Chain length affects pancreatic lipase activity and the extent and pH–time profile of triglyceride lipolysis
Benito-Gallo, Paloma and Franceschetto, Alessandro and Wong, Jonathan C.M. and Marlow, Maria and Zann, Vanessa and Scholes, Peter and Gershkovich, Pavel (2015) Chain length affects pancreatic lipase activity and the extent and pH–time profile of triglyceride lipolysis. European Journal of Pharmaceutics and Biopharmaceutics, 93 . pp. 353-362. ISSN 0939-6411
Triglycerides (TG) are one of the most common excipients used in oral lipid-based formulations. The chain length of the TG plays an important role in the oral bioavailability of the co-administered drug. Fatty acid (FA) chain-length specificity of porcine pancreatic lipase was studied by means of an in vitro lipolysis model under bio-relevant conditions at pH 6.80. In order to determine the total extent of lipolysis, back-titration experiments at pH 11.50 were performed. Results suggest that there is a specific chain length range (C2–C8) for which pancreatic lipase shows higher activity. This specificity could result from a combination of physicochemical properties of TGs, 2-monoglycerides (2-MGs) and FAs, namely the droplet size of the TGs, the solubility of 2-MGs within mixed micelles, and the relative stability of the FAs as leaving groups in the hydrolysis reaction. During experimentation, it was evident that an optimisation of lipolysis conditions was needed for tighter control over pH levels so as to better mimic in vivo conditions. 1 M NaOH, 3.5 mL/min maximum dosing rate, and 3 μL/min minimum dosing rate were the optimised set of conditions that allowed better pH control, as well as the differentiation of the lipolysis of different lipid loads.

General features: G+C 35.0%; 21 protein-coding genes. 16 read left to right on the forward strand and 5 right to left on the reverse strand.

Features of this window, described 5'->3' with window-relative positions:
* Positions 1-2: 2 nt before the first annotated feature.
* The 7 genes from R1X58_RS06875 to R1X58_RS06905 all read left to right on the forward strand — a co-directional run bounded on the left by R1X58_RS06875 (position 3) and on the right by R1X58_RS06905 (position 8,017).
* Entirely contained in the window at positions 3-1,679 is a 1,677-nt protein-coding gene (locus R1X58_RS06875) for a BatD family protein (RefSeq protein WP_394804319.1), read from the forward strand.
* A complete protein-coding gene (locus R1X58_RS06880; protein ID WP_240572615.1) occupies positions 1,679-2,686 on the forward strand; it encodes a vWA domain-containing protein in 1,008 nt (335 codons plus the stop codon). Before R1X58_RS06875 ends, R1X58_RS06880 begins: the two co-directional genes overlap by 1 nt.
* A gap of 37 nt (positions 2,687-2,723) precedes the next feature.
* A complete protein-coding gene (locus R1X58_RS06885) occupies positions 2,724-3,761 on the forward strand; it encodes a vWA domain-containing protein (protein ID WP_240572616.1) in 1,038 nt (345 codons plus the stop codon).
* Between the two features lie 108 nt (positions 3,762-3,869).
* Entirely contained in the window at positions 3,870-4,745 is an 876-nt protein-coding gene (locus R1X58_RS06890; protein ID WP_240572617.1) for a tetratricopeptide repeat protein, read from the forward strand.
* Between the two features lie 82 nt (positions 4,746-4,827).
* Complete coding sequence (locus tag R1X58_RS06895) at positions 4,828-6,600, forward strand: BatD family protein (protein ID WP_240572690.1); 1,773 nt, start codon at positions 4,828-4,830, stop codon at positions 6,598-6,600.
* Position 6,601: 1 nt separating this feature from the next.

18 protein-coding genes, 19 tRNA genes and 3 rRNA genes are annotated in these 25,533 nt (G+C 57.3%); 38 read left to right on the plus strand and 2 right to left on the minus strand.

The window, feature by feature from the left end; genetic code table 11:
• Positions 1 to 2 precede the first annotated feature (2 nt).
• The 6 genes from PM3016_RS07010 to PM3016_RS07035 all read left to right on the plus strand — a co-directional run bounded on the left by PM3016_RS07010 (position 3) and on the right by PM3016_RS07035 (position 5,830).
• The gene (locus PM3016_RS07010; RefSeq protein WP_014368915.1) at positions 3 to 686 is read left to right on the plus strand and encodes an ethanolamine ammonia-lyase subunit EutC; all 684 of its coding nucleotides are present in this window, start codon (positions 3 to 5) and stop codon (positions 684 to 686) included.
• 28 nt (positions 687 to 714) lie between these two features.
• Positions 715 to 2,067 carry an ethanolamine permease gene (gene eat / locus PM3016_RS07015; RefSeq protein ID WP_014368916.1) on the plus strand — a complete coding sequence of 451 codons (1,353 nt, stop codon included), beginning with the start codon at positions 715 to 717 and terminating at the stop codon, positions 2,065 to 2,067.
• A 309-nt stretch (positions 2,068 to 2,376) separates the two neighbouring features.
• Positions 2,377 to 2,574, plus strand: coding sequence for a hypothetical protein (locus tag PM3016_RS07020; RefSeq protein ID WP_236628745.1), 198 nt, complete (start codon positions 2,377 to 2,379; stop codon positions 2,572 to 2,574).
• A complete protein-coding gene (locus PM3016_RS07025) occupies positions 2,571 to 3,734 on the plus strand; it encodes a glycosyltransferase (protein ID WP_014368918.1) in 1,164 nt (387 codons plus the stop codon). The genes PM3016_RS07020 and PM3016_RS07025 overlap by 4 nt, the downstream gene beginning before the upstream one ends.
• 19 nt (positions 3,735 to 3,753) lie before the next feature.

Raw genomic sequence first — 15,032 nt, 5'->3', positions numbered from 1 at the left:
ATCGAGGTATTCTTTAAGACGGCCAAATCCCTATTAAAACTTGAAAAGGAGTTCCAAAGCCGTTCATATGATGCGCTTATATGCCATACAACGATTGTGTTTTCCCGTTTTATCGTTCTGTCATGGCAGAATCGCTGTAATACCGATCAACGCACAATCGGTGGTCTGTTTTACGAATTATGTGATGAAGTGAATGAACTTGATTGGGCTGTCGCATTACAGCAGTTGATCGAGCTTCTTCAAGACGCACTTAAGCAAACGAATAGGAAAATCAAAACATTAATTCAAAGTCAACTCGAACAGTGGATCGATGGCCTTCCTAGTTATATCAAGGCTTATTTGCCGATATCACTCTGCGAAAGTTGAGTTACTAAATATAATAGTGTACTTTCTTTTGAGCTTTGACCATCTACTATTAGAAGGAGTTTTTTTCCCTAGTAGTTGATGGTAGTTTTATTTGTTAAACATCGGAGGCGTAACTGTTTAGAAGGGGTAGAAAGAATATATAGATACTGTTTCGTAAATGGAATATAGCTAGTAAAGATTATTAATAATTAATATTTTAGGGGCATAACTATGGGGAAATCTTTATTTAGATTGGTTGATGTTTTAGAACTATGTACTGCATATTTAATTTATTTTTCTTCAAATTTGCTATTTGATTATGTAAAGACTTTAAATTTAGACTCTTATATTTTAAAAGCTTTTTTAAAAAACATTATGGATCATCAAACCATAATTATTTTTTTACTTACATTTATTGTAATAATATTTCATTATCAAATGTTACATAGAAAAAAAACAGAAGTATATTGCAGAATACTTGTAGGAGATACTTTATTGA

Actions (Archive Staff Only)